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Very, very interesting about the Nativity scene.
It’s famous all over the world. People everywhere know on sight what it represents. I’ve traveled the world over, and every year at this time various depictions of the Nativity spring up – in department stores, public squares, in commercial ads, in front of churches and on private lawns and countless Christmas greeting cards.
I swear the Japanese celebrate Christmas more openly and with more lavish decorations than Americans do now. And nativity scenes are evident everywhere. All over the Far East, Asia, Africa, even parts of the Middle East – and the people know that it’s a representation of a real event, an event that touches and moves them, that signifies a real moment in history, a moment that somehow changed the world. It changed their world, as well as ours.
They know the nativity concerns a man, a woman and a child, a very special child whose birth caused the skies to burst with song, angels to announce his coming, wise men to travel from distant places to see an innocent, vulnerable, anonymous baby. The child was special, in ways they don’t really understand, to God.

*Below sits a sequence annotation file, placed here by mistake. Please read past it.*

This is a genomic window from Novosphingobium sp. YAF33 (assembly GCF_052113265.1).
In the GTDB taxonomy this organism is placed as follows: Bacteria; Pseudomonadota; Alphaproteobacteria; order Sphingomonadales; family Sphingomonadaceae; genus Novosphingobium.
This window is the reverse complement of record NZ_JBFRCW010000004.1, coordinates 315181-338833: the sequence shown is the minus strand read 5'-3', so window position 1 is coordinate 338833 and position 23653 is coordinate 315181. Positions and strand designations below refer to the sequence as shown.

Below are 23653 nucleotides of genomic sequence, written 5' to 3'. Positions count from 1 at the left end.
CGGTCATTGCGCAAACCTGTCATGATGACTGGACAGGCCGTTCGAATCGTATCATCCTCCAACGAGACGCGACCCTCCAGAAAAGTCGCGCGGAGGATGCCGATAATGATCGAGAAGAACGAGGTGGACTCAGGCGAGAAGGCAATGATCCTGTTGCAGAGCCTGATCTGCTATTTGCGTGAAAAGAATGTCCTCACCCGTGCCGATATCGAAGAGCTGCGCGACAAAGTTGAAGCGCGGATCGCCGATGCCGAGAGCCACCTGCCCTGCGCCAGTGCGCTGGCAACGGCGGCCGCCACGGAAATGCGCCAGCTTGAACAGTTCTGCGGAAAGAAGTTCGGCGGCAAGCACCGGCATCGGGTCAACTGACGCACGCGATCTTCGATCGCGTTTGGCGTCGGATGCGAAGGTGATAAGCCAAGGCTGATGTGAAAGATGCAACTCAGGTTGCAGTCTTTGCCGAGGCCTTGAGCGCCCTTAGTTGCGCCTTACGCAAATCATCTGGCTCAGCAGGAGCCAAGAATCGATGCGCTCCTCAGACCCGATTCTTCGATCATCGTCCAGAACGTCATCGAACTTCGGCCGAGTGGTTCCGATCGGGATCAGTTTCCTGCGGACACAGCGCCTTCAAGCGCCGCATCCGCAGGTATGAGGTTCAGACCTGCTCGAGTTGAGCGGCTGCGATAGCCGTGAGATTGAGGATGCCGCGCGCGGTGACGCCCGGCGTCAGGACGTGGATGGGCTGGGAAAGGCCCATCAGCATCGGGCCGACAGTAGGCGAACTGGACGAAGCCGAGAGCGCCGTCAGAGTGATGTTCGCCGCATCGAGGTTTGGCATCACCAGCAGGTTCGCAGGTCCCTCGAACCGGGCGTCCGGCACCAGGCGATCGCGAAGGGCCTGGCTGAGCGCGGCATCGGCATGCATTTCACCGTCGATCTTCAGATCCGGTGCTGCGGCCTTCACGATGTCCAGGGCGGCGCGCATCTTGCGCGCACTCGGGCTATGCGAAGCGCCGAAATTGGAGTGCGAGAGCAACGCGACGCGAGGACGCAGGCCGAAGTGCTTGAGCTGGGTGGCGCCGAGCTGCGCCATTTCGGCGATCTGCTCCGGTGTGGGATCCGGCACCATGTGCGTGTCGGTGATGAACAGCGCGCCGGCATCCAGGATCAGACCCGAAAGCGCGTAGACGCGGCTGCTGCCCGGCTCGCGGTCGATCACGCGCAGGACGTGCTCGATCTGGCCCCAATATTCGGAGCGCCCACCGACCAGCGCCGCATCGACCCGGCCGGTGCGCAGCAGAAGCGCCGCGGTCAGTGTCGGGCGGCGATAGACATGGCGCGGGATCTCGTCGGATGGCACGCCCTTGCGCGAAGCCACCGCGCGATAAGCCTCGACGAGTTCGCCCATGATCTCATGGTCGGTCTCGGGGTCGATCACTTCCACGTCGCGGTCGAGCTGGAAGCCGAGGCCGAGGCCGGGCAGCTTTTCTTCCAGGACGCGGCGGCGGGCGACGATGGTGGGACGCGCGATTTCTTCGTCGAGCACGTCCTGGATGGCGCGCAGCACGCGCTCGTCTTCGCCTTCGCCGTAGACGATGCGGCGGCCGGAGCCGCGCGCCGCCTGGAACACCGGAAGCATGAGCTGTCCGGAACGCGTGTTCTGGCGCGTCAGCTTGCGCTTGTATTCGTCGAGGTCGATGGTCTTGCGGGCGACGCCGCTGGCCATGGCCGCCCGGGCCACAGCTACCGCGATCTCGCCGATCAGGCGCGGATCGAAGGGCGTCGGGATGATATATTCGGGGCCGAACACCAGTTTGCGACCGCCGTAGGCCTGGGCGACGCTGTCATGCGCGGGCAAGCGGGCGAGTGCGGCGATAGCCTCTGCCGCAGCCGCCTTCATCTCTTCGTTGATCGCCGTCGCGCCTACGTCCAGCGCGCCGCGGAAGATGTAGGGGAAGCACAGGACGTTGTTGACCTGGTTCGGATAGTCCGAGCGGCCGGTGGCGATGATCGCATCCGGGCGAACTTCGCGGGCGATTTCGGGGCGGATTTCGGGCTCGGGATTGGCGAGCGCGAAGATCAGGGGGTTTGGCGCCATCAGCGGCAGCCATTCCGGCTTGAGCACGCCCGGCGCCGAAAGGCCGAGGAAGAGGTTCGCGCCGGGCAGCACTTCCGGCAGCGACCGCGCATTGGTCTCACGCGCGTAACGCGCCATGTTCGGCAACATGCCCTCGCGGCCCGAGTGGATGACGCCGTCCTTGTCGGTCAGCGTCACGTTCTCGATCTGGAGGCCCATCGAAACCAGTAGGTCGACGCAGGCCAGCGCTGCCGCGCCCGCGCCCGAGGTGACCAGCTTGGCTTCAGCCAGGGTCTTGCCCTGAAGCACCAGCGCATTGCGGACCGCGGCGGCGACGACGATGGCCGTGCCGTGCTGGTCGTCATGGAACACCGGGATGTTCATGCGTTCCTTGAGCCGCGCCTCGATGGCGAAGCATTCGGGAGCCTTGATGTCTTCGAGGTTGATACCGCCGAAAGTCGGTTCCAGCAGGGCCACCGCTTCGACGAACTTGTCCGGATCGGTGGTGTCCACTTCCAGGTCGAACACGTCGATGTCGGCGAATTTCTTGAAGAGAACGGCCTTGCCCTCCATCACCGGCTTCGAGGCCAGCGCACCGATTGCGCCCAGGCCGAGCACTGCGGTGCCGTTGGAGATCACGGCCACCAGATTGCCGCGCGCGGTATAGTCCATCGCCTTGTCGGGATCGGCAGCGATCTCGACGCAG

And they respect the scene, they are enticed by it. There is a romance, a mystery, a lot of questions they don’t know the answers to, but they’re intrigued and delighted by. In some strange way, they feel connected to it – or at least would like to be – and they celebrate whatever it means. To them, it seems a necessary part of the day called Christmas. And they look forward to it every year – in countries whose national religions are Hindu, Islam, Buddhism and others!
Paradoxically, there is a growing aversion to the Nativity in this country, a number of people and groups who seem determined to remove it from public display. Remarkably, they are alienated by it, irritated by it, offended by it. This hostility is only recent, really, but it’s especially virulent, vocal and increasingly litigious. There are lawsuits, demonstrations, alternate displays of atheistic notions, though there are no distinct events to peg them to. There’s just angry opposition to the Nativity scene itself.